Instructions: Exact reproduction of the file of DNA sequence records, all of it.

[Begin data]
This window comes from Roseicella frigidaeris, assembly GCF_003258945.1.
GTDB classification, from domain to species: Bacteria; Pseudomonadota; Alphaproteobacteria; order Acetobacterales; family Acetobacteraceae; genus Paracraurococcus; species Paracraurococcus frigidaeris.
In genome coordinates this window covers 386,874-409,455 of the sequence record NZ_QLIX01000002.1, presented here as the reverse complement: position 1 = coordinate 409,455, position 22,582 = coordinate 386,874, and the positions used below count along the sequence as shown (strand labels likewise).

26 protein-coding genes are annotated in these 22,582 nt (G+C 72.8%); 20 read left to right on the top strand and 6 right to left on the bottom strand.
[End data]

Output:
This window comes from Roseicella frigidaeris, assembly GCF_003258945.1.
GTDB classification, from domain to species: Bacteria; Pseudomonadota; Alphaproteobacteria; order Acetobacterales; family Acetobacteraceae; genus Paracraurococcus; species Paracraurococcus frigidaeris.
In genome coordinates this window covers 386,874-409,455 of the sequence record NZ_QLIX01000002.1, presented here as the reverse complement: position 1 = coordinate 409,455, position 22,582 = coordinate 386,874, and the positions used below count along the sequence as shown (strand labels likewise).

26 protein-coding genes are annotated in these 22,582 nt (G+C 72.8%); 20 read left to right on the top strand and 6 right to left on the bottom strand.